On Friday, the Government of India informed Indians that India’s GDP sputtered at around 4.7 per cent in 2013-14. For the second consecutive year, India grew at sub-5 per cent.
The Modi Sarkar has listed reviving growth as one of its priorities. But can growth be fuelled with a poorly crafted energy policy?
Uttar Pradesh, in the news for the blackouts, is a classic illustration. It has a population of 200 million—more than Brazil. Its per capita electricity consumption though is one-eighth of Brazil, half of India’s national average, one third of smaller states like Uttarakhand, and a fourth of Gujarat.
Does Uttar Pradesh require and consume less power because it is less developed or is it less developed because it consumes less power?
Energy security demands the crafting of a 360-degree strategy that balances availability and affordability to deliver efficiency. The policy must also promote diversity of produce and use, so that no one user group or producer dictates terms. The ideal strategy would be to deploy the best mix of gas, coal, crude oil and renewables across user categories to fire growth.
India is on the cusp of mammoth energy crisis. Ideally all energy ministries should have been combined as it is in China—for synergy of decision and implementation. Still, the young Turks of the BJP—Piyush Goyal and Dharmendra Pradhan—could combine forces to liberate the sector. Here are nine mantras.
Price the Costs: There are no free lunches. The best approach is to price the costs uniformly across categories of consumers. If and when government wants or desires to intervene in favour of one sector, say farmers, it must do so by paying through the budget, transparently and directly to the beneficiary through direct cash transfers or a voucher-based recharge system as with mobiles.
Auction ready-to-dig sites: India imports nearly 80 per cent of its petroleum needs and nearly 125 million tonnes of coal (as also uranium). This aggravates deficits and makes India geopolitically vulnerable. India must promote domestic exploration. It must invite investors to bid for ready-to-dig sites with all clearances (even NELP investors waste months on permissions) to accelerate exploration for coal and for oil and gas.
Stop Tailoring the Market: The government must unsubscribe from the licence raj practice of telling coal/oil/gas producers—who can sell what to whom at what price. Investors have to wade through a web of guidelines and gangways to recover costs. This effort of the government to design price has only ramped up import dependency. It should focus on availability and affordability through better supplies.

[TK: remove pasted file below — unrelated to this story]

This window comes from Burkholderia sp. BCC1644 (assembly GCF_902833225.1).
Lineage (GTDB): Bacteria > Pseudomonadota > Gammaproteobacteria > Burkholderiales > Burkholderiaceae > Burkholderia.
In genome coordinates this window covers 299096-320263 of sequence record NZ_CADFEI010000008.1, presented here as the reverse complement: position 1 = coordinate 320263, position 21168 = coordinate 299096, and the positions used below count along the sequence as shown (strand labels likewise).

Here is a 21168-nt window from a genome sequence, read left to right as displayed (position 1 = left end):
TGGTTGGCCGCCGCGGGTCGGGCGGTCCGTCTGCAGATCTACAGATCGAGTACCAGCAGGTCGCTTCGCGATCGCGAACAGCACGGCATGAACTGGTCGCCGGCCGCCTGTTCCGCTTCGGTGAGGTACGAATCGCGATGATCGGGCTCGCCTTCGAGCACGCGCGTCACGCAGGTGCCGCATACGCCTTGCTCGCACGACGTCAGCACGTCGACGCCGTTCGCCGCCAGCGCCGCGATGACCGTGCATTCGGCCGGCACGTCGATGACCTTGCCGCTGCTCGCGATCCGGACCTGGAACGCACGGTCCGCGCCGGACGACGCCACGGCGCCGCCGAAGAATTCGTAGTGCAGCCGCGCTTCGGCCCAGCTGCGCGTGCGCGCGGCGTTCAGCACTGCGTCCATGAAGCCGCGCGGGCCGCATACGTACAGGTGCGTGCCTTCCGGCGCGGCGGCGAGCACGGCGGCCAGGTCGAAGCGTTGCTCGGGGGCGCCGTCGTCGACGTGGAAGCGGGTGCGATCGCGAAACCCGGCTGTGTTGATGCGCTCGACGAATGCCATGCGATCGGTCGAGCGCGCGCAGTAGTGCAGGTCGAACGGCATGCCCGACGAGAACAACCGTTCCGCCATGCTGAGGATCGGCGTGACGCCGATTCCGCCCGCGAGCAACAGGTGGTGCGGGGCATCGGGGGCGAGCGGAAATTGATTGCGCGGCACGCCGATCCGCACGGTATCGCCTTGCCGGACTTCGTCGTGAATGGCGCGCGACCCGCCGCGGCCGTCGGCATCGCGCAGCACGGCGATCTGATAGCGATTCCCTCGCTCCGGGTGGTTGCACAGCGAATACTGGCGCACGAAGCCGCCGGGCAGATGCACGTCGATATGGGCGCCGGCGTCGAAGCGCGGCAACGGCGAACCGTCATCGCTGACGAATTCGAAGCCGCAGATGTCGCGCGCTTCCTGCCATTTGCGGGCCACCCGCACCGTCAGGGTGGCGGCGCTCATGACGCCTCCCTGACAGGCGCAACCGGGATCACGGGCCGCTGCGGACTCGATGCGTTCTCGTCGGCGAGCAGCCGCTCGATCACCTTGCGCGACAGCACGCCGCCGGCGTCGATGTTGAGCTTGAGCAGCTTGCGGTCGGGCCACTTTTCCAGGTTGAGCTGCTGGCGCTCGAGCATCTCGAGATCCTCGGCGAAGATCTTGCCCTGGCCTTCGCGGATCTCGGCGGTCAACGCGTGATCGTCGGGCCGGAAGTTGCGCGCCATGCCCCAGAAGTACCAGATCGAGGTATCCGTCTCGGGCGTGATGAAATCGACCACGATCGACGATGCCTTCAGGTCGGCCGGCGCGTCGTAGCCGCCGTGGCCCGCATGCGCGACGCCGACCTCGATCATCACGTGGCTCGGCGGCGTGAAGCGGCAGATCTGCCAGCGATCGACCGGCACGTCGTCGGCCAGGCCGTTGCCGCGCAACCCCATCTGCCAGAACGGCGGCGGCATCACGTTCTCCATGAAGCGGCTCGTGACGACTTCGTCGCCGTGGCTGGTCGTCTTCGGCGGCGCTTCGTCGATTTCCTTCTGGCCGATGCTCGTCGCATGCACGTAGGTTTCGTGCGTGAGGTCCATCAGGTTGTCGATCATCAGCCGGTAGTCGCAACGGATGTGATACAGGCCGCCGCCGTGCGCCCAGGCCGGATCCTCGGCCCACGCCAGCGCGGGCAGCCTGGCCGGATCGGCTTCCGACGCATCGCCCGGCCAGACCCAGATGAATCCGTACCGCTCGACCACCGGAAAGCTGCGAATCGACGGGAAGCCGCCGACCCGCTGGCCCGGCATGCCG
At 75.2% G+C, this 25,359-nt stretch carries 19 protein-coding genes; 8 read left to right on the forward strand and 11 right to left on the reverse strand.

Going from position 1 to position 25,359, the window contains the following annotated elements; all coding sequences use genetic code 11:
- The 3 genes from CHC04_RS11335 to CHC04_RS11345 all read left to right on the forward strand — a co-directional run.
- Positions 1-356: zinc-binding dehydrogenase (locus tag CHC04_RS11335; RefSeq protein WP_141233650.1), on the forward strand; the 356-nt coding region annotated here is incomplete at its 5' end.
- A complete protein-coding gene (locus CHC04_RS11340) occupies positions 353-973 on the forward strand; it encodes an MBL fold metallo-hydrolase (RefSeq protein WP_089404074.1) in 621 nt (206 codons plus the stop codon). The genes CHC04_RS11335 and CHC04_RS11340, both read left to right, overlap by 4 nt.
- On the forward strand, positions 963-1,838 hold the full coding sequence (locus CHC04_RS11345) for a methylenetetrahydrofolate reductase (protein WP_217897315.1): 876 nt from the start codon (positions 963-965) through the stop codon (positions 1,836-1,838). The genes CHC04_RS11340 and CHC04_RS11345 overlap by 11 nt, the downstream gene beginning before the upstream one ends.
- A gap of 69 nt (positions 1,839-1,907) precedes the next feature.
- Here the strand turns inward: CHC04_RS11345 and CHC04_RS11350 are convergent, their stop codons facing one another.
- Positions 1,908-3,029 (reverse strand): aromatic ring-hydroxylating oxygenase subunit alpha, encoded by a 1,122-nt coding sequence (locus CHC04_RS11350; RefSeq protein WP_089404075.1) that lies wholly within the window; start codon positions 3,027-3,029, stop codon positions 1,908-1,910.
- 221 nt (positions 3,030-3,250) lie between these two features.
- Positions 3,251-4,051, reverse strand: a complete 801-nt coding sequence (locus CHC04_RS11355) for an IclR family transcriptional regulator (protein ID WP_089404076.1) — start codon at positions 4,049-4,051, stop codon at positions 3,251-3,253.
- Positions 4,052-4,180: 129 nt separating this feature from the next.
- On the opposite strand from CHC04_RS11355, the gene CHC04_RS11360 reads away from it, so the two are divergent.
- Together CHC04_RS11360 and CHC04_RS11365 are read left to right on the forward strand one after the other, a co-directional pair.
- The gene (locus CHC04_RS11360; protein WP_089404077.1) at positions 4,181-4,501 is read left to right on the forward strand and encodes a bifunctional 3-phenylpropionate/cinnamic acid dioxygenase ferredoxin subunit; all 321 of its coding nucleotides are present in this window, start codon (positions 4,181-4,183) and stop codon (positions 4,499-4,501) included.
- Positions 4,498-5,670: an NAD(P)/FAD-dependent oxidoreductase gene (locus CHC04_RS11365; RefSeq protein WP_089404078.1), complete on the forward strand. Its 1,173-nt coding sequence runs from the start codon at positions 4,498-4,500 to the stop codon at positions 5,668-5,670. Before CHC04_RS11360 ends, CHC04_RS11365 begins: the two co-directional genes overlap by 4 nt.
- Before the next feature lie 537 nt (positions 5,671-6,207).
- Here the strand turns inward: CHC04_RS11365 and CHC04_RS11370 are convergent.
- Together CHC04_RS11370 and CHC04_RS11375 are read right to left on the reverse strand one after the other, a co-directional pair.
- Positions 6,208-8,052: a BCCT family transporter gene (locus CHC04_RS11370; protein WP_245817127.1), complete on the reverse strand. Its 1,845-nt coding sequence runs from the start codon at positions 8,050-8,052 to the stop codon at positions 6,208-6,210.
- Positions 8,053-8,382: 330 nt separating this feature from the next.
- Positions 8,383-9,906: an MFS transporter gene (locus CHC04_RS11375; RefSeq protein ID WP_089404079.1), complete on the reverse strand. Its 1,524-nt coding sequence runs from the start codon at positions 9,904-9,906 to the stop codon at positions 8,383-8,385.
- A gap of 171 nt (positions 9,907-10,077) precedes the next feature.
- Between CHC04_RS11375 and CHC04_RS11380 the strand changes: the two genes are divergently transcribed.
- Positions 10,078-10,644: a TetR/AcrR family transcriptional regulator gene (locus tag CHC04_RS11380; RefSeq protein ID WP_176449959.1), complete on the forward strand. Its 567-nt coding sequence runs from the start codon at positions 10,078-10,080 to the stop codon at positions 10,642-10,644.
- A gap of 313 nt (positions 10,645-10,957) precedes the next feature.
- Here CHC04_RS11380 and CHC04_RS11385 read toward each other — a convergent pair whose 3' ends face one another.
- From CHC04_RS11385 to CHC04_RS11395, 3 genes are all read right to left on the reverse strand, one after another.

Free the PSUs: Cohabitation of government ownership and poor regulation has resulted in inefficiency, losses, corruption and benefits to the private sector. Government must disinvest in favour of Indian public, create a national shareholding trust that hosts all PSUs and is answerable to Parliament. Strategic holdings could be sold to investors to induct technology and professionals.
A National Discom Grid: India needs to add over 800 GW. This cannot be achieved if SEBs—milked by state governments—go bankrupt every fourth year. India should merge state distribution companies to create a national grid; it could be a subsidiary of the power grid corporation. It will be big—imagine supplying to six lakh villages and towns—but size will also deliver economies of scale.
Restructure Agri Demand: Induction of new ideas—drip, sprinkler—will curb depletion of water and waste of power. India must shift from subsidies to incentives—for induction of drip and sprinkler systems as also solar pack pumps. India must redraw its crop pattern. Sugarcane or paddy cannot be the chosen crop for water-scarce regions. Investment in soil-water-crop alignment will end the politically dyslexic economics of prices and subsidies.
Go Green: India is fortunate; its per capita energy consumption is yet low. It has 300 days of sunshine, wind and hydro potential besides the possibility of tidal power. It must aggressively promote renewables —set up a sovereign fund for innovation, invest in a smart grid, and redesign the grid to facilitate flexibility.
Mass Transport: The next set of highways must combine road and rail tracks. The Mumbai Trans Harbour must be both a rail and road link. India must prioritise investment in mass transport systems—in cities and intra-cities. Transport yet accounts for only 40 per cent of fuel consumption (vs 80 per cent in the US). India must seize the opportunity. Mass transport will drive efficiency in energy management, create jobs and investment led growth.
Offshore Carbon Footprint: India is often, across sectors, an importer of fuels and final produce—fertilisers/steels. It is an inefficient model. Why not invest in fields abroad or collaborate with gas surplus sovereigns, use the energy locally to produce fertilisers or steel, and facilitate tariff-free imports? India could gain geopolitical points, create emigrant jobs and offshore its carbon footprint.
India cannot grow on the back of a poorly crafted and badly implemented energy policy that is trapped in a contest of cause and consequence. If growth is a real objective, then India’s energy policy must be liberated.
Shankkar Aiyar is the author of Accidental India: A History of the Nation’s Passage through Crisis and Change